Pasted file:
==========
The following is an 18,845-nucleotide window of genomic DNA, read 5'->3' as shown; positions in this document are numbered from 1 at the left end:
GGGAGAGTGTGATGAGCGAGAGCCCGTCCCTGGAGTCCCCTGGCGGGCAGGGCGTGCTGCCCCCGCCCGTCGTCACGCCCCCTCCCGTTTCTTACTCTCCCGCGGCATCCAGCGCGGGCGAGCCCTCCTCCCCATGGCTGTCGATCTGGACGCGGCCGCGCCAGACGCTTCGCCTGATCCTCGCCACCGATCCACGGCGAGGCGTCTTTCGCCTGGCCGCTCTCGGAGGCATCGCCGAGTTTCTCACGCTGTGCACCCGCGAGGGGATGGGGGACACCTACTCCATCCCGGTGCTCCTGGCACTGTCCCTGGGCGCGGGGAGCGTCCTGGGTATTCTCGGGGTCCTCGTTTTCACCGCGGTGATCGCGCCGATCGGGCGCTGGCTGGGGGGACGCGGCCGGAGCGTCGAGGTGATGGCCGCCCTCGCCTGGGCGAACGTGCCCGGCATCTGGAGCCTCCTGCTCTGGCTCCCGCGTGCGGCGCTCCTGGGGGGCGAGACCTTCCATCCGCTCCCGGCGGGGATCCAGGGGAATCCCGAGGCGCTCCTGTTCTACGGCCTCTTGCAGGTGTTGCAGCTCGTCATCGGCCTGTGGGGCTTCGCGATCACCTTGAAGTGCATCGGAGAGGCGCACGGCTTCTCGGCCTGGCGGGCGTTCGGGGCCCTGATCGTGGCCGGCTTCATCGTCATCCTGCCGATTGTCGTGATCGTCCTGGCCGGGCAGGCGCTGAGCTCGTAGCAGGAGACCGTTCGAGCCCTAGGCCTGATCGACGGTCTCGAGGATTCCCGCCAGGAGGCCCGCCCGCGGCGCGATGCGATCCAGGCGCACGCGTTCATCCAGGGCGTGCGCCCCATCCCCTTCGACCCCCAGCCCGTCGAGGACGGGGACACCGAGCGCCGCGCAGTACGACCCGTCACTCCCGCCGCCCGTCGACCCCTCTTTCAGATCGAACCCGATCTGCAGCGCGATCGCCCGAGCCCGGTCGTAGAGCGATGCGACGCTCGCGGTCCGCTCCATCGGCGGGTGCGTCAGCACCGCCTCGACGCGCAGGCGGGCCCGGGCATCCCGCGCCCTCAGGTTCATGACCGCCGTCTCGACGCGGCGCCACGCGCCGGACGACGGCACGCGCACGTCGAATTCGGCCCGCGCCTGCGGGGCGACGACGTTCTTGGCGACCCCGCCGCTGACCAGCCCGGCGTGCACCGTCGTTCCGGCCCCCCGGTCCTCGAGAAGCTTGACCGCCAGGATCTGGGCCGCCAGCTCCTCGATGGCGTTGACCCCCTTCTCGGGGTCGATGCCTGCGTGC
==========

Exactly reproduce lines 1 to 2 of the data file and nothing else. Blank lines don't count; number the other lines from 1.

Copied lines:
The following is an 18,845-nucleotide window of genomic DNA, read 5'->3' as shown; positions in this document are numbered from 1 at the left end:
GGGAGAGTGTGATGAGCGAGAGCCCGTCCCTGGAGTCCCCTGGCGGGCAGGGCGTGCTGCCCCCGCCCGTCGTCACGCCCCCTCCCGTTTCTTACTCTCCCGCGGCATCCAGCGCGGGCGAGCCCTCCTCCCCATGGCTGTCGATCTGGACGCGGCCGCGCCAGACGCTTCGCCTGATCCTCGCCACCGATCCACGGCGAGGCGTCTTTCGCCTGGCCGCTCTCGGAGGCATCGCCGAGTTTCTCACGCTGTGCACCCGCGAGGGGATGGGGGACACCTACTCCATCCCGGTGCTCCTGGCACTGTCCCTGGGCGCGGGGAGCGTCCTGGGTATTCTCGGGGTCCTCGTTTTCACCGCGGTGATCGCGCCGATCGGGCGCTGGCTGGGGGGACGCGGCCGGAGCGTCGAGGTGATGGCCGCCCTCGCCTGGGCGAACGTGCCCGGCATCTGGAGCCTCCTGCTCTGGCTCCCGCGTGCGGCGCTCCTGGGGGGCGAGACCTTCCATCCGCTCCCGGCGGGGATCCAGGGGAATCCCGAGGCGCTCCTGTTCTACGGCCTCTTGCAGGTGTTGCAGCTCGTCATCGGCCTGTGGGGCTTCGCGATCACCTTGAAGTGCATCGGAGAGGCGCACGGCTTCTCGGCCTGGCGGGCGTTCGGGGCCCTGATCGTGGCCGGCTTCATCGTCATCCTGCCGATTGTCGTGATCGTCCTGGCCGGGCAGGCGCTGAGCTCGTAGCAGGAGACCGTTCGAGCCCTAGGCCTGATCGACGGTCTCGAGGATTCCCGCCAGGAGGCCCGCCCGCGGCGCGATGCGATCCAGGCGCACGCGTTCATCCAGGGCGTGCGCCCCATCCCCTTCGACCCCCAGCCCGTCGAGGACGGGGACACCGAGCGCCGCGCAGTACGACCCGTCACTCCCGCCGCCCGTCGACCCCTCTTTCAGATCGAACCCGATCTGCAGCGCGATCGCCCGAGCCCGGTCGTAGAGCGATGCGACGCTCGCGGTCCGCTCCATCGGCGGGTGCGTCAGCACCGCCTCGACGCGCAGGCGGGCCCGGGCATCCCGCGCCCTCAGGTTCATGACCGCCGTCTCGACGCGGCGCCACGCGCCGGACGACGGCACGCGCACGTCGAATTCGGCCCGCGCCTGCGGGGCGACGACGTTCTTGGCGACCCCGCCGCTGACCAGCCCGGCGTGCACCGTCGTTCCGGCCCCCCGGTCCTCGAGAAGCTTGACCGCCAGGATCTGGGCCGCCAGCTCCTCGATGGCGTTGACCCCCTTCTCGGGGTCGATGCCTGCGTGC